Are the days of public libraries drawing to an end?
The internet is in high gear. The downfall of the daily newspaper and the increased web surfing from mobile devices has embarked us all on a new path. A path that is devoid of ink and wood pulp. Paper is a fossil relic of days past. The actual physical holding of media material and the obscene waste of space housing this media is an insanity that fortunately is drawing to a close. The local library will soon be exhaling for the last time… it’s final breath.
At last count, there are 120,096 libraries in the United States. That’s an awful lot of space wasted on the storage of a material that can be reduced to a kilobyte. Imagine what could replace a library. Maybe a low cost health clinic. perhaps a community day care. The days of the Dewey decimal system are behind us. The library of today is just a money saver for the cheapos of the world who don’t want to pay for something. If anything is deemed valuable , it should be knowledge but unfortunately we have decided as a society that knowledge should be free, or well in this case accessed by anyone with a library card.
Books are nothing more than words formulated into ideas and printed with ink on wood pulp. Ink is by far one of the most precious commodities in the world. An ounce of ink can retail for as little as $13 to as much as $75. Which, per gallon, ranges from $1664.00 to an eye popping $9600.00. That’s almost $10,000 for the Rolls Royce of Ink. Now, let’s think about the cost of other liquids. So, for one gallon of the good ink, we could have bought 2,791 gallons of milk or 2,652 gallons of regular gasoline. Not fair to compare ink with the price of gold because one is a liquid and the other a solid, but you get my point. Ink is BLACK GOLD. And we waste it printing words on paper when we can all access any material on the world wide web and save all that ink. Converting to an electronic media standard would not only save ink, but we would save trees. Imagine that.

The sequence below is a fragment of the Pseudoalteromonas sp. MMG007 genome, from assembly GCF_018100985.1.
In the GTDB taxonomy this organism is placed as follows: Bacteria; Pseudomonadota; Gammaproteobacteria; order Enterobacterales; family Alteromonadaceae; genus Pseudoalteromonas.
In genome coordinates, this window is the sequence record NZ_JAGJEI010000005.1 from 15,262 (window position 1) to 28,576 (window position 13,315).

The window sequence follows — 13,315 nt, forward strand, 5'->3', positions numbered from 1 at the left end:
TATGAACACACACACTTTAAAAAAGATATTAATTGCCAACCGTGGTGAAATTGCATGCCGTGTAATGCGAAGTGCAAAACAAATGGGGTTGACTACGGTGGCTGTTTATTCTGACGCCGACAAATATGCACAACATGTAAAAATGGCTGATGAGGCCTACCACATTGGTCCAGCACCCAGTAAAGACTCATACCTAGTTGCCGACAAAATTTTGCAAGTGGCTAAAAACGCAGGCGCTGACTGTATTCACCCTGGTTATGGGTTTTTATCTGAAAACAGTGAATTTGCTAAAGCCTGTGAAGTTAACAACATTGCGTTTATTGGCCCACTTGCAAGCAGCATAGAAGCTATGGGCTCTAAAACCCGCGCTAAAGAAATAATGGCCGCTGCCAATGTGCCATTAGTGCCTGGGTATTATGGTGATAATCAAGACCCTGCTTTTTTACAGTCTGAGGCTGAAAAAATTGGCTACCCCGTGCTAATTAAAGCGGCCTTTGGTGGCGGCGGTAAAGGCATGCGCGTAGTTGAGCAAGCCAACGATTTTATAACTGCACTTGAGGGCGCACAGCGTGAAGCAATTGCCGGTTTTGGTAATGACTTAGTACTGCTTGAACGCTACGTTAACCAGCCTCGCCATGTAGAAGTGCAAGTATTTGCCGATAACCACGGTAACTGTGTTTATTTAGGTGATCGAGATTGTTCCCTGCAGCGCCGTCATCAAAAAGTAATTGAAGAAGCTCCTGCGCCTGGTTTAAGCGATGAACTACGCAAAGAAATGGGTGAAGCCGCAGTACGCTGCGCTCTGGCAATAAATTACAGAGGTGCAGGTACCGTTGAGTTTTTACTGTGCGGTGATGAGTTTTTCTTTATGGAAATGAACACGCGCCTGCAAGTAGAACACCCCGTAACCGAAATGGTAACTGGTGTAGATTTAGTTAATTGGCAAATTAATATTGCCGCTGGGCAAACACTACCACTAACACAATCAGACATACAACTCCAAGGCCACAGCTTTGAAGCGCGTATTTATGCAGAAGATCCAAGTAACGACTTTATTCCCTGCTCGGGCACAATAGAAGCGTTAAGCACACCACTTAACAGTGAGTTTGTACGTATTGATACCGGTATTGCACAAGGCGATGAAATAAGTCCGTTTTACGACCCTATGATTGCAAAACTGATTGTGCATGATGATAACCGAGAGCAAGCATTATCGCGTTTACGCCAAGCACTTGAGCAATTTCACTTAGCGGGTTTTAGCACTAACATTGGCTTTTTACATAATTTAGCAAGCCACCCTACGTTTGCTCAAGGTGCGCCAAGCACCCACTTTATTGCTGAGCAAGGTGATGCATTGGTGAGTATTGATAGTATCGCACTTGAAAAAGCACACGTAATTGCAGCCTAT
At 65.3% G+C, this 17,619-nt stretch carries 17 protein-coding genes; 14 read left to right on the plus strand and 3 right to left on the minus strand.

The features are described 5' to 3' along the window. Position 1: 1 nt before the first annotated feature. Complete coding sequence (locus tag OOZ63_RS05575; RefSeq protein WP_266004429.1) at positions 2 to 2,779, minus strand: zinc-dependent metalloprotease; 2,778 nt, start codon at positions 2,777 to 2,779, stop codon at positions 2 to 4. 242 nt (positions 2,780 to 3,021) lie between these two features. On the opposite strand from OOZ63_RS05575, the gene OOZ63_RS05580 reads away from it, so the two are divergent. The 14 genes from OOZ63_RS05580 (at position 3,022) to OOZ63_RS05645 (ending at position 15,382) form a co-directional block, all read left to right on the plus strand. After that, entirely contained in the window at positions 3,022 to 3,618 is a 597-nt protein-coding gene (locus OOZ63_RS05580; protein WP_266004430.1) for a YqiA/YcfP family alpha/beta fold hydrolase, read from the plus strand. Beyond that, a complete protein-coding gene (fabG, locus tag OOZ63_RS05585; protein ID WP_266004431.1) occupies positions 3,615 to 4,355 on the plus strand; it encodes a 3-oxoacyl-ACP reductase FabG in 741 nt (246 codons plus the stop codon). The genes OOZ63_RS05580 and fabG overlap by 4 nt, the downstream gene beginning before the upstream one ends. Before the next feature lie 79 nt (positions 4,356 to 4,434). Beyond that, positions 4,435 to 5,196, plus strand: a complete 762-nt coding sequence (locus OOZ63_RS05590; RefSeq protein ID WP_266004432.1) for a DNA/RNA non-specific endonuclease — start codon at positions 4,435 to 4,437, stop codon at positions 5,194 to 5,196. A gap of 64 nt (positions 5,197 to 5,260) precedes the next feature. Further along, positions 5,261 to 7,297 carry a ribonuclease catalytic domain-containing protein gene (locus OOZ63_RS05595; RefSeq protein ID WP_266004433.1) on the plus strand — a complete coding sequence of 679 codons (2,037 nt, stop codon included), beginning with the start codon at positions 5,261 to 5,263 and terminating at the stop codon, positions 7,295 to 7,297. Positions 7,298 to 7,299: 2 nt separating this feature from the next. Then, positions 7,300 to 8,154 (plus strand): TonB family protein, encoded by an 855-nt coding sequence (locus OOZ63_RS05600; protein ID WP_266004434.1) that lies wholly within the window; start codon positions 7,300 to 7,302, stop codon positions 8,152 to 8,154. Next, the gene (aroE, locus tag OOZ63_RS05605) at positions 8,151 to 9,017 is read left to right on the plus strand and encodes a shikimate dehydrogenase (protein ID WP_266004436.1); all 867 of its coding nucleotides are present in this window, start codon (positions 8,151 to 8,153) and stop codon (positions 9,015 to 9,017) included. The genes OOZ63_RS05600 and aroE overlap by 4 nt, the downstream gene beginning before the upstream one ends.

Imagine all the trees saved because we as a nation went paperless. 4 BILLION books were published last year in the US by approximately 75,000 book publishers. It took 30 million trees to make the paper found in those books. 30 million is about 1,150 times the amount of total trees found in Central Park in New York City. Many of these sourced trees are taken from endangered forests and cause devastating impact on the wildlife that relies on a healthy forest. The production impacts to the environment are frightening. The pulp and paper industry is the 4th largest emitter of greenhouse gases among U.S. manufacturing industries. The paper industry contributes 9% of total carbon dioxide emissions from manufacturing. Those are seriously unhealthy numbers. There are other dangers and that’s in the disposal of paper. Paper makes up 26% of landfills. Degradation produces methane, a greenhouse gas with 23 times the heat trapping capacity of carbon dioxide. Landfills are the source of 34% of methane releases, the single largest source in the U.S. Imagine if we just got away from the written word, how much cleaner the world will be. This accounting doesn’t even look into the practices of the lumber industry and the negative impact of deforestation on the environment. We need to stop the insanity.